Part III Denzel Washington and Francis McDormand
Denzel Washington is almost seventy years old. He has been a Hollywood star for decades. He has stared in comedies (Carbon Copy with George Segal), a host of second rate murder mysteries, westerns (The Magnificent Seven, 2016), thrillers (Mississippi Masala and The Taking of Pelham – 2009 and a repeat version in Unstoppable, 2010), science fiction (The Book of Eli, 2010), crimes stories (The Pelican Brief, 1993), action movies (The Mighty Quinn), what I regard as his best roles in historical dramas (as Steve Bilko in the 1987 film, Cry Freedom, Malcom X in Spike Lee’s 1992 movie by the same name, the 1999 movie about the boxer, Rubin “Hurricane” Carter wrongly convicted of murder – The Hurricane, the 1993 movie staring Tom Hanks where Denzel played Tom Hanks’ homophobic lawyer in Philadelphia, the psychodrama, which he also directed, Antwone Fisher, as drug lord, Frank Lucas, in American Gangster – 2007, and as Professor Melvin Tolson, the Texas debating coach in the 2007 movie The Great Debaters), a myriad of police dramas (the 1999 movie The Bone Collector, Training Day, 2001), war films (Glory), and musical dramas (Mo’ Better Blues). Lately, his forte seems to have been police detectives, FBI agents and CIA operatives. However, I missed him in Kenneth Branagh’s Shakespearian comedy, Much Ado About Nothing (1993). After watching him in Macbeth, I vowed to go back and watch that film.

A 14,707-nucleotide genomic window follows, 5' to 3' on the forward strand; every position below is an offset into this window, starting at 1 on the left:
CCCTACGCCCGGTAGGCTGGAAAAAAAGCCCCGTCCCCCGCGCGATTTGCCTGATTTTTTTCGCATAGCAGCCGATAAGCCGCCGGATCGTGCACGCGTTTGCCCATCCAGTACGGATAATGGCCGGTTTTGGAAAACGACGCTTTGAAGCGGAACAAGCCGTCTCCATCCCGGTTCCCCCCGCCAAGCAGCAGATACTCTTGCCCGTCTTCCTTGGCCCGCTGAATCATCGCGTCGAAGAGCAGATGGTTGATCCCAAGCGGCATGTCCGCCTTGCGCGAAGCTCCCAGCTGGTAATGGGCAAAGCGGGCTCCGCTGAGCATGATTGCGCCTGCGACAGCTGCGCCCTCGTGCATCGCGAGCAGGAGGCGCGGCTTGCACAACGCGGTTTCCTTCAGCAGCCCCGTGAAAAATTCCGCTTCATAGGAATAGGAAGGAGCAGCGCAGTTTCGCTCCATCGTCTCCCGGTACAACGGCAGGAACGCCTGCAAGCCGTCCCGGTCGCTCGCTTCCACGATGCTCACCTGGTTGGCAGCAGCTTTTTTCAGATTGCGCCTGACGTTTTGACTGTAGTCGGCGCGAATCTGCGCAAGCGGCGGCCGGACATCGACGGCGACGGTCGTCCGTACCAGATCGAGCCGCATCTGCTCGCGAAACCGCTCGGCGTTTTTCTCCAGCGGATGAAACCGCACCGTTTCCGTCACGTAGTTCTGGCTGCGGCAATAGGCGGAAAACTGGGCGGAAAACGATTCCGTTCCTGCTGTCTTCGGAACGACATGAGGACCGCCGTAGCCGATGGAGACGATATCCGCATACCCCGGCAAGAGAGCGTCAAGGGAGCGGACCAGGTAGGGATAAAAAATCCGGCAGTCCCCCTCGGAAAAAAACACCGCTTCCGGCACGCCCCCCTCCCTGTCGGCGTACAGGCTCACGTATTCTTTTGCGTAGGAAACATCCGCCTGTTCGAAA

I do not know and cannot count how many other shlocky films that I did not see in which Denzel Washington appeared. But his versatility is legendary. However, I could never have imagined him as Shakespeare’s Macbeth. Fortunately, Joel Coen with his genius did.
Denzel gives Shakespeare’s poetic and high-minded language a colloquial tone. Instead of bravura and bombast, we watch a man twisting on his own petard of psychological conflict. Macbeth may be both a war hero and a serial killer in this movie, but it is the internal workings of his mind that fascinate Shakespeare, Coen and Washington. Denzel Washington’s lines are delivered in a restrained, even hesitant, manner rather than a tone full of bluster and braggadocio. Shakespeare’s language may be grandiloquent, but Denzel allows the magniloquence to emerge much more forcefully and clearly through the use of restraint and introspection. Rather than a man living in the glory of his achievements, Denzel’s Macbeth is a man wearied by war and conflict, but driven to repeat his fighting acuity by an unbridled and little understood ambition. In a context stressing mood and mystique, symbolism and sensitivity, we watch a close-up of a hero who turns into a mad dog.